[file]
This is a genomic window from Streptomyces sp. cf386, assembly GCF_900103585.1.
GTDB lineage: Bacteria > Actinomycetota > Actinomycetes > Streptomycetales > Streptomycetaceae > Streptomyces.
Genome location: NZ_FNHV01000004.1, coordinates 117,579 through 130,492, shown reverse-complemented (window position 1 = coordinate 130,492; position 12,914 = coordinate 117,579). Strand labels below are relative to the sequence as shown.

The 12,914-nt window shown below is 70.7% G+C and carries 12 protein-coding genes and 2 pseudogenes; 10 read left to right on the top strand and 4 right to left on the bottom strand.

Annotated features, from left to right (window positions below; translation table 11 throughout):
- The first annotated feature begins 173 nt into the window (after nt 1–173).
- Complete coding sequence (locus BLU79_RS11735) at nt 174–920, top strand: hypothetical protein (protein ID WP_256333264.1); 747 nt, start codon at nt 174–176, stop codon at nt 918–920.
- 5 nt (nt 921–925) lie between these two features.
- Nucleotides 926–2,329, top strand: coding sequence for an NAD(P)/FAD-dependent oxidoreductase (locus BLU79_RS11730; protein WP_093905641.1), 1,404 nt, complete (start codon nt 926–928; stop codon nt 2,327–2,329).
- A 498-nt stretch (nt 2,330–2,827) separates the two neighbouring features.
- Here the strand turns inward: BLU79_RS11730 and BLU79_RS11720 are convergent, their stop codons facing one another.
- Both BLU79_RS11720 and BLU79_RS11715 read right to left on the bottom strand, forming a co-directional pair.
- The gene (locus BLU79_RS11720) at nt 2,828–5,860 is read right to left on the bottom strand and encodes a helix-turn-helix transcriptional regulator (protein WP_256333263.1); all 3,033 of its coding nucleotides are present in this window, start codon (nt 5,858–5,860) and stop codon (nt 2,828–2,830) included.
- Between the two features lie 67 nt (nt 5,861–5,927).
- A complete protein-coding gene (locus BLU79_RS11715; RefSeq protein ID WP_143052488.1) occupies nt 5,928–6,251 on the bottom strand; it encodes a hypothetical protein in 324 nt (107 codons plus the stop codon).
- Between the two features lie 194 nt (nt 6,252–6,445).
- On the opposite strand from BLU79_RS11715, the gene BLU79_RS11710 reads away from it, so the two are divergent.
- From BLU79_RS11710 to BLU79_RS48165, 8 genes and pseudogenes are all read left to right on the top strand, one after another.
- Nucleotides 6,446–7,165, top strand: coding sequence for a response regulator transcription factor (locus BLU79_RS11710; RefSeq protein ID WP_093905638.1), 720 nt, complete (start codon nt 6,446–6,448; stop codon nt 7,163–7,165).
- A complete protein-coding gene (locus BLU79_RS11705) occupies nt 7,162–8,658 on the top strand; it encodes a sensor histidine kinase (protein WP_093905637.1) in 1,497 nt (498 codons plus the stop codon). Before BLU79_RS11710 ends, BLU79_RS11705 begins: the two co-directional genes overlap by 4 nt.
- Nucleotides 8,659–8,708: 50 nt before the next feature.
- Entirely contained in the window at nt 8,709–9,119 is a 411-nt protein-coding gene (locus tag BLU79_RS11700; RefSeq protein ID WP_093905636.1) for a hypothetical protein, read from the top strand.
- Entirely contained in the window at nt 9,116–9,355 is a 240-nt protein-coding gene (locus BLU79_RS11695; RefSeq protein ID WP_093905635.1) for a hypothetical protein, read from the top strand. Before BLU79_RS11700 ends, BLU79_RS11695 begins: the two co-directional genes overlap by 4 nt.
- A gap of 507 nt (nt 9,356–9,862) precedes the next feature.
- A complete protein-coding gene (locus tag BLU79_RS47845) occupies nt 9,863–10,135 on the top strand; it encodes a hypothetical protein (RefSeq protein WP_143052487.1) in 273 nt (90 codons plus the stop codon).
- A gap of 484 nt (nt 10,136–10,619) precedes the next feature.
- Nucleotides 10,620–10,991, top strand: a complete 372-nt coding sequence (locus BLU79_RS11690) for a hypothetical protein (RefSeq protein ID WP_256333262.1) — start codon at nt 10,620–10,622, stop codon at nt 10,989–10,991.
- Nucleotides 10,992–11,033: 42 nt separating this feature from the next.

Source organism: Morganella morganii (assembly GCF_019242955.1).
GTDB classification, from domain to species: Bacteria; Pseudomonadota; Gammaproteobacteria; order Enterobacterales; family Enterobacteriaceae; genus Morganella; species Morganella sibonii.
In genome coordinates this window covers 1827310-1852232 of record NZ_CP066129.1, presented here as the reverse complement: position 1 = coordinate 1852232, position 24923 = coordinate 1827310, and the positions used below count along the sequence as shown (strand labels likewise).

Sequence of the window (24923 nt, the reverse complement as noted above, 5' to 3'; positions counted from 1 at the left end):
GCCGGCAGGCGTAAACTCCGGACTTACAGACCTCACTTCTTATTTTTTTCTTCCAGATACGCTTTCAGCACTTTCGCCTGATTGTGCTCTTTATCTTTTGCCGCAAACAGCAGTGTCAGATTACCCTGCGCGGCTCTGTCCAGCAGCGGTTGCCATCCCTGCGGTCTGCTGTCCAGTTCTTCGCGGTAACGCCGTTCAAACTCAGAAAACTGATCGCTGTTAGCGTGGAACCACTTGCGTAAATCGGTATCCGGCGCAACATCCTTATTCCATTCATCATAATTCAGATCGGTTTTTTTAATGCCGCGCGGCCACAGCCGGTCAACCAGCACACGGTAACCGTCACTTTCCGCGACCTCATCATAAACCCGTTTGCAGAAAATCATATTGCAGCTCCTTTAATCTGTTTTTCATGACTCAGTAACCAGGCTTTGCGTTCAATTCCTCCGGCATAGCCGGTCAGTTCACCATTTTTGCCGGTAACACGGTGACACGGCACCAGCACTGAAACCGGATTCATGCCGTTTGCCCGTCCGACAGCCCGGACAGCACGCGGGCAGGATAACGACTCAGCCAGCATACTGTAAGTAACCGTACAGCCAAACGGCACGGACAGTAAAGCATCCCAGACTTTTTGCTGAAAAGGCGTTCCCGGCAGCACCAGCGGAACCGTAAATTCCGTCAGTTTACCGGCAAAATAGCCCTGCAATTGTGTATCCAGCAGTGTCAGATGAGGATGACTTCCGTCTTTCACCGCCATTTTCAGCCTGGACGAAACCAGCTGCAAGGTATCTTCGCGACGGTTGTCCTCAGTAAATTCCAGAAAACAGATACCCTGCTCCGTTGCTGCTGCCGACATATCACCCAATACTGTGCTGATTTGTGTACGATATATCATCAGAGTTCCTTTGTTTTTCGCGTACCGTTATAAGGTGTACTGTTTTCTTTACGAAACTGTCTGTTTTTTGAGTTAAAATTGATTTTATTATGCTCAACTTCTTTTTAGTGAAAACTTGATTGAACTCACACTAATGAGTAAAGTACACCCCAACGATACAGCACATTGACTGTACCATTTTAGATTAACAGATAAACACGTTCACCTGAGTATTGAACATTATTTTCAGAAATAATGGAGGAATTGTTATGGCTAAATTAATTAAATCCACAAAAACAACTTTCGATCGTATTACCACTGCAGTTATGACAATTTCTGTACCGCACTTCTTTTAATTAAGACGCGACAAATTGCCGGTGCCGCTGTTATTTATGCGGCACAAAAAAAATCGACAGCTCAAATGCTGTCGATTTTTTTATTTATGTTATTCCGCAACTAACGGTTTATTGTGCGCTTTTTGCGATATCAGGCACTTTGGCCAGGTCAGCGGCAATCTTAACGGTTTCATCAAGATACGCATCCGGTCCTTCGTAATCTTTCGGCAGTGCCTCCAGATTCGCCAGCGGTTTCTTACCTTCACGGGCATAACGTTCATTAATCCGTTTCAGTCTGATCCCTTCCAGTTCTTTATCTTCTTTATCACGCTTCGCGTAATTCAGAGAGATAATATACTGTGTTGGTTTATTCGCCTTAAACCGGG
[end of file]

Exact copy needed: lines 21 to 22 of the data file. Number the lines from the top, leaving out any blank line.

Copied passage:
- Nucleotides 8,659–8,708: 50 nt before the next feature.
- Entirely contained in the window at nt 8,709–9,119 is a 411-nt protein-coding gene (locus tag BLU79_RS11700; RefSeq protein ID WP_093905636.1) for a hypothetical protein, read from the top strand.